Westpac, NAB and Australia & New Zealand Banking Group (ASX: ANZ) were accused of unconscionable conduct relating to the manipulation of the bank bill swap rate (BBSW).
ANZ last week agreed to settle with ASIC for a figure believed to amount to $50 million as the matter was gearing up to be heard by a federal court.
That settlement followed ASIC’s acceptance of “enforceable undertakings”, or payments as penalties, from UBS-AG, BNP Paribas and the Royal Bank of Scotland in relation to ASIC’s investigations into misconduct in the BBSW.
NAB was the latest bank to buckle under the pressure of the ASIC investigation.
NAB agreed to a $10 million penalty, subject to Court approval, and to pay ASIC’s costs of $20 million.
NAB will also make a donation of $20 million to a financial consumer protection fund nominated by ASIC.
The impact of the $50-million settlement will be reflected in NAB’s FY17 results, according to the bank.
NAB Group Chief Executive Officer Andrew Thorburn said the legal action related to trading in the bank bill market from June 2010 to December 2012.
“We accept that we did not meet the high standards of professional conduct that ASIC, the community and NAB expects of itself, in that market during that period,” Mr Thorburn said.
“How BBSW is calculated has changed since that time.”
“The ASX is now responsible for the administration of BBSW and NAB fully supports the reforms that are being introduced by the ASX to enhance trust and transparency in the BBSW market.”
NAB Chief Legal and Commercial Counsel, Sharon Cook, said NAB was happy to settle.
“It brings to a conclusion a complex issue and expensive and protracted litigation, and provides certainty to our shareholders, customers and our employees,” she said.
With ANZ and NAB both proceeding with settlement agreements with ASIC, Westpac faces a sticky situation.
There is speculation circulating that Westpac is reluctant to settle as it is concerned that it could face a class action by shareholders.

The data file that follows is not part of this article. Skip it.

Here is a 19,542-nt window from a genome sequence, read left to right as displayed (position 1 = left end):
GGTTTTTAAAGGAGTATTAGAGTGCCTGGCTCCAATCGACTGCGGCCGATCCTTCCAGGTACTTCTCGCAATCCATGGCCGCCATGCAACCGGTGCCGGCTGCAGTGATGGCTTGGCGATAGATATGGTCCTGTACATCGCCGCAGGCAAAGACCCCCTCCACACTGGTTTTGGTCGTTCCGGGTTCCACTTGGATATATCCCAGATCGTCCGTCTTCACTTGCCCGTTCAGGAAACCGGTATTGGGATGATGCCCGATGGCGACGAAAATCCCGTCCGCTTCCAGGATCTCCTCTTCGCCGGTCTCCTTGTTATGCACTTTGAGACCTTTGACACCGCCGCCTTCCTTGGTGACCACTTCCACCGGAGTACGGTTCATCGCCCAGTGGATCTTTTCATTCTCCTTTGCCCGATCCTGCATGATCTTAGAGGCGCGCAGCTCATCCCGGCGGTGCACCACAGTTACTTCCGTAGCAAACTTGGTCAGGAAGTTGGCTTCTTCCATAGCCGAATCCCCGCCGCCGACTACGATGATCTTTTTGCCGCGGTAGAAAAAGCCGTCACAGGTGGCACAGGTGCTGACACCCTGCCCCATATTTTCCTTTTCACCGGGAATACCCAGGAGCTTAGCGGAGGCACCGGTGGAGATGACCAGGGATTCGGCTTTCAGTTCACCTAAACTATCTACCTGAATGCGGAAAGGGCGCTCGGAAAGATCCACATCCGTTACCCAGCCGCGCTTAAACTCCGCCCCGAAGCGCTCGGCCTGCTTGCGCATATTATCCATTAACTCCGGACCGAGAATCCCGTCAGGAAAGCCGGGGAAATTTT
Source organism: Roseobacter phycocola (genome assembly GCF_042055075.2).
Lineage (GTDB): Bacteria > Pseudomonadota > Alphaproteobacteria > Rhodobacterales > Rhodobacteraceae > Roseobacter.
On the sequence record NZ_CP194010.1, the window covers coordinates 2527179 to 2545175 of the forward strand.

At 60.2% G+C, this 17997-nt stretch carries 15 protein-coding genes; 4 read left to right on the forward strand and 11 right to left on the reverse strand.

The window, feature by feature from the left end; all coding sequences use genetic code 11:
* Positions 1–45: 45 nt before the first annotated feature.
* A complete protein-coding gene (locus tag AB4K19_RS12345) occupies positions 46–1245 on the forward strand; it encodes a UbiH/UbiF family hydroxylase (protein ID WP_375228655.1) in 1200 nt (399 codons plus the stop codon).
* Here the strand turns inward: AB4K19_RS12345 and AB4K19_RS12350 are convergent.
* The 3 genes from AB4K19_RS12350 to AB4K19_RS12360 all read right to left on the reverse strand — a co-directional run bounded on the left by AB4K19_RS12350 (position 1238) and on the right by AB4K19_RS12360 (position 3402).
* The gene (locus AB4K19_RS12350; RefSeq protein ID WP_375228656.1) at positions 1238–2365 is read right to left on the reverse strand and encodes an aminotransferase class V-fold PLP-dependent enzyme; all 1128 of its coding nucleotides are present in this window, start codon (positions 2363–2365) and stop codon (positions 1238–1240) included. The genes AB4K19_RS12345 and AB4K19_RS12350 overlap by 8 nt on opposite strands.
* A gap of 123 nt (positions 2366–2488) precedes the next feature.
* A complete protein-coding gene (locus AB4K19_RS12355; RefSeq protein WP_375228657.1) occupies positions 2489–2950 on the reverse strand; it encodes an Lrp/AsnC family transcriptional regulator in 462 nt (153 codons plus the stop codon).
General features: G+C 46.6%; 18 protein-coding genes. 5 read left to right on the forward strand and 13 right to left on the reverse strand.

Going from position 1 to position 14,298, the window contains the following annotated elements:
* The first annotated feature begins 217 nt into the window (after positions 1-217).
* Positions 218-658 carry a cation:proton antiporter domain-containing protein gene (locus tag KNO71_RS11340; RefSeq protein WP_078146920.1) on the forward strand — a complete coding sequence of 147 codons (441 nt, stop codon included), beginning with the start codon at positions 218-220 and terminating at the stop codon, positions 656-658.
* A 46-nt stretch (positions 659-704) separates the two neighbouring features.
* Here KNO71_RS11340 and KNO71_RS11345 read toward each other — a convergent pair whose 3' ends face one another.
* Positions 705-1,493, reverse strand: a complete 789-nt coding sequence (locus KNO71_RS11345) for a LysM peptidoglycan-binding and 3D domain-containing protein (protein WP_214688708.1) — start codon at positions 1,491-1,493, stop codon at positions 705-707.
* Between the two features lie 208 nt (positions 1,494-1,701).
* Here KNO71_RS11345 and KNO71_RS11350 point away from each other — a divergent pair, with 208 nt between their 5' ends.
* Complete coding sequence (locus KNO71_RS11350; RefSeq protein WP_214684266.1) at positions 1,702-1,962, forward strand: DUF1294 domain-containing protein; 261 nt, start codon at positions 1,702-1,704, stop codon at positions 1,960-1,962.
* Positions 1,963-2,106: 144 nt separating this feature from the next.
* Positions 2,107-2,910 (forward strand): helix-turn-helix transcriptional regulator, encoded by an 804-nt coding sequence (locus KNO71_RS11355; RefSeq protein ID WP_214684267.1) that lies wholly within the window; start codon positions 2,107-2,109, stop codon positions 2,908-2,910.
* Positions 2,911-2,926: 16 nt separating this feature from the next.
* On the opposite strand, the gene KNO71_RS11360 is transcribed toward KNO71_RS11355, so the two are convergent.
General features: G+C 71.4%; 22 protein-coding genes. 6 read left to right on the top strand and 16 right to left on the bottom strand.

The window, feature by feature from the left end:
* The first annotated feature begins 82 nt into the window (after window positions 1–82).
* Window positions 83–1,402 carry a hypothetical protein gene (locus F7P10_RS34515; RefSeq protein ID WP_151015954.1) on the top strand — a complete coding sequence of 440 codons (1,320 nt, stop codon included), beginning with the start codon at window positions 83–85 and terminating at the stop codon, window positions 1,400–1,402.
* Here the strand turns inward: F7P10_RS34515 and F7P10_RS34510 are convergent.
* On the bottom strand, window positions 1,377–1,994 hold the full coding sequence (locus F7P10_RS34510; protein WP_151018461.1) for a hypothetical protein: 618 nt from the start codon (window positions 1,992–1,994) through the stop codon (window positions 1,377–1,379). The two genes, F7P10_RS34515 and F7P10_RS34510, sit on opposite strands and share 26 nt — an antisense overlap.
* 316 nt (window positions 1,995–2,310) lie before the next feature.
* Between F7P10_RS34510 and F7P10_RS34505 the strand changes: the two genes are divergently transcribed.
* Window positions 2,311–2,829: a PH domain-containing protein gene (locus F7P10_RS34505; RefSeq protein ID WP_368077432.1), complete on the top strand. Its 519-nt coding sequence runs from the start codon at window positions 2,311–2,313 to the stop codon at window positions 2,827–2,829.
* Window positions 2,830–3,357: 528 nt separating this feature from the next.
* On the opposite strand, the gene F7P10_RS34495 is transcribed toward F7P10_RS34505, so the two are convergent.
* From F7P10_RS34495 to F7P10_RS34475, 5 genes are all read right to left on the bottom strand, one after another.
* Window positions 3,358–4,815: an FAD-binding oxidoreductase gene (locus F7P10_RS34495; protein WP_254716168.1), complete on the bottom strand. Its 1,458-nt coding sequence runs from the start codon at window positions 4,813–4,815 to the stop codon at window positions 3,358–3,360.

But that seems a bit strange as it appears that should Westpac be found to have acted unconscionably by the Court, its legal costs and penalties would likely be far higher than if it settled out of court.
As such, should Westpac proceed with the trial, it could cause greater detriment to shareholders.
It is clear, however, that Westpac is in a difficult situation.
The difficult situation is perhaps exacerbated by the strong denial made last year by Westpac Group Chief Financial Officer Peter King when he expressed his intention to battle with ASIC in court.
“We reject the allegations made by ASIC and do not believe Westpac, or any employee, has acted unlawfully in relation to the instances detailed by ASIC,” Mr King said.
“The operation of the interbank short-term money market, as well as bank balance sheet management, is highly complex and activity occurs for a range of valid reasons.”
“We disagree with ASIC’s interpretation of the communication between employees referred to in the court documents and their assessment of trading activity given the complexity of strategies involved.
“As a result, we will be vigorously defending ASIC’s allegations in court.”
Despite Mr King’s strong words, it seems Westpac may be wise to opt for a quick end to the dispute.
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Motley Fool contributor Steve Holland has no position in any of the stocks mentioned. The Motley Fool Australia has no position in any of the stocks mentioned. We Fools may not all hold the same opinions, but we all believe that considering a diverse range of insights makes us better investors. The Motley Fool has a disclosure policy. This article contains general investment advice only (under AFSL 400691). Authorised by Bruce Jackson.
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